I had a “road to Damascus” moment.
First, you need to understand how I came to be on that road in the first place.
My parents had worked very hard to send me to a good school – at great personal cost, as they came from a working class background.
I was aware of the cost to my family of my schooling, so as a teenager I looked for ways to make myself financially independent. I had already decided to become an engineer, so I went looking for sponsorships for a degree, and then a future career.
I was selected to become an officer in Royal Navy, and then to become a University Cadet – one of a small number of each year’s trainees who attended a civilian university to get their degrees, whilst being paid a salary, and spending a year in the RN doing basic training with an operational deployment as a “gap year”. My gap year finished with six months in the Middle East, on a warship escorting tankers in and out of the Straits of Hormuz, learning about leadership and operations in a high profile, high stress scenario.
I spent three years at Cambridge enjoying student life and getting my Engineering degree before returning to the RN in 1992. It was a bit of a shock going from being a student to deploying for the Gulf War a month later! That deployment was for seven months and taught me lots of lessons about planning, risk and leadership. Being on a war footing showed how sometimes procedures and policies needed to be bent: balancing risks to personnel and machinery against the need to achieve operational aims.
I stayed in the RN doing various jobs; learning about project management, engineering operations, planning, and how seemingly minor events can have a disproportionate impact, sometimes thousands of miles away.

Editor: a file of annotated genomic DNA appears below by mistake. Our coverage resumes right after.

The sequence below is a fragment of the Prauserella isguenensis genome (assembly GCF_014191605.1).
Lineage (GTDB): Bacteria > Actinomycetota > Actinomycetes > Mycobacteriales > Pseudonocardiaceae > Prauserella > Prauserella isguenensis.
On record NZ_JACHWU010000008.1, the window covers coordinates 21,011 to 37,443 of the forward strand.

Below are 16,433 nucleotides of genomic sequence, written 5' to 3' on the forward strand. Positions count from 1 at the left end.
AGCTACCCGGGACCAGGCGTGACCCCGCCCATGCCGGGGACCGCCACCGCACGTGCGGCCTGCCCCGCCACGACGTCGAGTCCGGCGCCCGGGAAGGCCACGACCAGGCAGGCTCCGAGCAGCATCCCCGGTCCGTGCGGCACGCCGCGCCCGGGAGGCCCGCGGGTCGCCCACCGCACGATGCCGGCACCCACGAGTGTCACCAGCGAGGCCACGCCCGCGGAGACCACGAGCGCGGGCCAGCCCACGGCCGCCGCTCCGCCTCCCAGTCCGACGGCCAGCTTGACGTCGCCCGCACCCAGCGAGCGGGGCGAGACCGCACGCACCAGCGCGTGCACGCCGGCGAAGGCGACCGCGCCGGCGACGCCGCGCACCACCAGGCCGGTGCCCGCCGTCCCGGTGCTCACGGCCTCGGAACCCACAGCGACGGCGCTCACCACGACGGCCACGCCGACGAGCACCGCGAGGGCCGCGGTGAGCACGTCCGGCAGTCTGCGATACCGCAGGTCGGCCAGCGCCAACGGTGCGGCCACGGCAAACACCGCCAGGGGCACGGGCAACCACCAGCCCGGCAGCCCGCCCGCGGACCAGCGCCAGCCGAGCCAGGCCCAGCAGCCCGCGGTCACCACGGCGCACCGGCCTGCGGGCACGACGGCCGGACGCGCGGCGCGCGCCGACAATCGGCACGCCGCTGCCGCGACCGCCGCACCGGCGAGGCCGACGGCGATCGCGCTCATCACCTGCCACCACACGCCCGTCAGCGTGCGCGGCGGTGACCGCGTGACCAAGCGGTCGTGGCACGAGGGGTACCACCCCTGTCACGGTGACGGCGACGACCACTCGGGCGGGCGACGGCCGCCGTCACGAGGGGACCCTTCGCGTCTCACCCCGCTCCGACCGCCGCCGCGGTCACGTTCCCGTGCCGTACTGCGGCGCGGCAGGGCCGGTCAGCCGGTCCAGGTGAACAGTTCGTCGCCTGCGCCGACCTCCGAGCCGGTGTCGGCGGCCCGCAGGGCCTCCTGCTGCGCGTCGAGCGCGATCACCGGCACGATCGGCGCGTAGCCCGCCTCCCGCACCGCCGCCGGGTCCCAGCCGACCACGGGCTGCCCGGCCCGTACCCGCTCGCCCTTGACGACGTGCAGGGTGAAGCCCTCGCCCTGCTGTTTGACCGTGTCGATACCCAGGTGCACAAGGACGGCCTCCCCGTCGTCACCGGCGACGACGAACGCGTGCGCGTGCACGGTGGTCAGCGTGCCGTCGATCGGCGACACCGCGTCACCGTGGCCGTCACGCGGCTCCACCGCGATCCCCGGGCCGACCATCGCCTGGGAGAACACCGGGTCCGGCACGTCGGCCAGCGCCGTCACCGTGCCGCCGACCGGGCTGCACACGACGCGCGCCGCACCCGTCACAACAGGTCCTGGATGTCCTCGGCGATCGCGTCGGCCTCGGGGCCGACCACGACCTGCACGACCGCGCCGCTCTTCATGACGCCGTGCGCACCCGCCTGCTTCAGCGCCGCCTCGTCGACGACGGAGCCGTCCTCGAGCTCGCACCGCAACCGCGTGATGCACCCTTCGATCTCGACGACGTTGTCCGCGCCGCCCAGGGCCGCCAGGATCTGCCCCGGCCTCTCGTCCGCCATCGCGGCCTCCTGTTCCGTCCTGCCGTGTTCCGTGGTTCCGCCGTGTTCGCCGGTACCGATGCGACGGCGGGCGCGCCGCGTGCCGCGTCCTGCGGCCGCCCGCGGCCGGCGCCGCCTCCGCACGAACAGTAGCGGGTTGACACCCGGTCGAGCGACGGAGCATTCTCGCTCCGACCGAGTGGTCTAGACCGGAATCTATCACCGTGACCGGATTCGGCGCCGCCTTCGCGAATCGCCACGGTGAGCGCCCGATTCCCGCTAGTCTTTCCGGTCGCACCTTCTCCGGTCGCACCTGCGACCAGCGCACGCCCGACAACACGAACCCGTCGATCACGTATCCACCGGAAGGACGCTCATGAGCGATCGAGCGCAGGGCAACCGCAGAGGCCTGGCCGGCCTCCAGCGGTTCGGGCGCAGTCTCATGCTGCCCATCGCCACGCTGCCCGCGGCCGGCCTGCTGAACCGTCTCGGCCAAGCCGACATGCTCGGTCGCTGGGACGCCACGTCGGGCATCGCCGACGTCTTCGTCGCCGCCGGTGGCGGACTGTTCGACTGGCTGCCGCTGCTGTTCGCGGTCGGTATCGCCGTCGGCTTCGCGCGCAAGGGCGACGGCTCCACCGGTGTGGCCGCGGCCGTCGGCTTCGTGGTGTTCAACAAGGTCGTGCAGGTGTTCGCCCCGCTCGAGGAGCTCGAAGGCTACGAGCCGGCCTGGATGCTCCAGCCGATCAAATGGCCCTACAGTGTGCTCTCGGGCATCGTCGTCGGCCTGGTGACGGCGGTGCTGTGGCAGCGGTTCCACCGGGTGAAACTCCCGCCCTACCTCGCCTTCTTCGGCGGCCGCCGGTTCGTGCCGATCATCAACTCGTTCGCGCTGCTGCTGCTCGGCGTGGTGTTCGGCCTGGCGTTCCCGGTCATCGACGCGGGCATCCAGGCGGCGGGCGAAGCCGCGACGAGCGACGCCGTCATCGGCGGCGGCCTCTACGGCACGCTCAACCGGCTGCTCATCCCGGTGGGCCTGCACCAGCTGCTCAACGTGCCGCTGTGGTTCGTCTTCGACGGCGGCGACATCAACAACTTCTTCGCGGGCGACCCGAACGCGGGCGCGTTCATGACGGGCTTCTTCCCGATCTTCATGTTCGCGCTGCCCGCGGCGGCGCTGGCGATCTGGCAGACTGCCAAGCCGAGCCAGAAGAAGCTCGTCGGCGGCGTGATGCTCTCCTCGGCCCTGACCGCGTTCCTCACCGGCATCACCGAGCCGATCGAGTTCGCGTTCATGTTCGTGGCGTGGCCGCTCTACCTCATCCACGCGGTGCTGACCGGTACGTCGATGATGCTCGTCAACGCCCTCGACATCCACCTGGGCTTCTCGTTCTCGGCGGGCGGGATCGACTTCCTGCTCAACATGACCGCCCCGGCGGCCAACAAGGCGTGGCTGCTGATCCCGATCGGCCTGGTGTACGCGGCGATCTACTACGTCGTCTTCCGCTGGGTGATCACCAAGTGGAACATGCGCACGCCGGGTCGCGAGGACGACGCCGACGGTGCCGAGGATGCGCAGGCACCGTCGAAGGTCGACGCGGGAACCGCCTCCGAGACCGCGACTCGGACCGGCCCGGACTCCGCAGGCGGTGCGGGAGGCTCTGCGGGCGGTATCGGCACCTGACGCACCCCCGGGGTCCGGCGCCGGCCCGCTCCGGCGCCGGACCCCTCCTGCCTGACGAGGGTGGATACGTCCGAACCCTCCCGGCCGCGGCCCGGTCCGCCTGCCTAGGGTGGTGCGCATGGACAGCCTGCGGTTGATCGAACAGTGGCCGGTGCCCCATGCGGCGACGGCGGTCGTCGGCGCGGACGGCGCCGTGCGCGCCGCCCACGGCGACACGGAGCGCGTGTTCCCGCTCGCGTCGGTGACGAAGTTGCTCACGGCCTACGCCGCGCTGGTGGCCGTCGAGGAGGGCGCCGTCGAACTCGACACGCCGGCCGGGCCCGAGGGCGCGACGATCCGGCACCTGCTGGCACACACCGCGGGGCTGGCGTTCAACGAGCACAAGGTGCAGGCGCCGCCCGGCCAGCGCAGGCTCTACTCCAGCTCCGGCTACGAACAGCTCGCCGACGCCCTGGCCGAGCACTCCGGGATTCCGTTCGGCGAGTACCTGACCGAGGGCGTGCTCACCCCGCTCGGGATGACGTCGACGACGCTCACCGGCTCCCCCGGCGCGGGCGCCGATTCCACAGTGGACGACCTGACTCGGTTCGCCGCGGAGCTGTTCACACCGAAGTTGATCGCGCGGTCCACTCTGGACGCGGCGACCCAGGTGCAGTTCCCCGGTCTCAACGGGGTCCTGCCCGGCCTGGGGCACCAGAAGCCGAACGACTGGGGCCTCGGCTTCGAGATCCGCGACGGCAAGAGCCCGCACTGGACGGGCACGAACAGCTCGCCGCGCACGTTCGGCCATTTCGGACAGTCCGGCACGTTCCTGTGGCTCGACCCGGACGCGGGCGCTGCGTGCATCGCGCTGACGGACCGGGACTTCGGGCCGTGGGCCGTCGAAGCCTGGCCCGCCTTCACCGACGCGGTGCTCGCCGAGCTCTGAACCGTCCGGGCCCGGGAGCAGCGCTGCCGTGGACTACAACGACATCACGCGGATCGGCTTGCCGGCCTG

After thirteen years service, I was sat on a warship with nearly 1000 marines onboard, loitering off the coast of China as the UK handed Hong Kong back to the Chinese. We were there to provide additional backup to the police force, should there be large-scale civil unrest during the process.
Being a warship, the team onboard are always practising for when the unthinkable needs to happen: a shooting conflict breaks out.
We were doing a damage control exercise, where we simulated being hit by bombs or missiles that generated fires, smoke and system failure. My job was to lead the damage control function, particularly around the machinery that generated power, kept us moving, enabled us to fight fires etc. All the things that allowed us to deliver the command priorities: fight, move and float. It was a high pressure job controlling the efforts of around 100 people.
I suddenly realised that I didn’t believe in what I was doing any more, or in what the RN was trying to achieve. My next job was going to be leading a department of 60-80 engineers and technicians in a smaller ship that would be sent all over the world to do various jobs, some of them quite dangerous. I realised I couldn’t lead a team effectively if I couldn’t lead them with authenticity. The authenticity wasn’t there because I no longer believed in what I was being asked to do.
It took eighteen months from that point to resign, serve my twelve months’ notice period, and start a new job delivering ground breaking IT solutions to a large government department. Even now, more than fifteen years later, my contemporaries in the Royal Navy still think my resignation was a brave thing to do…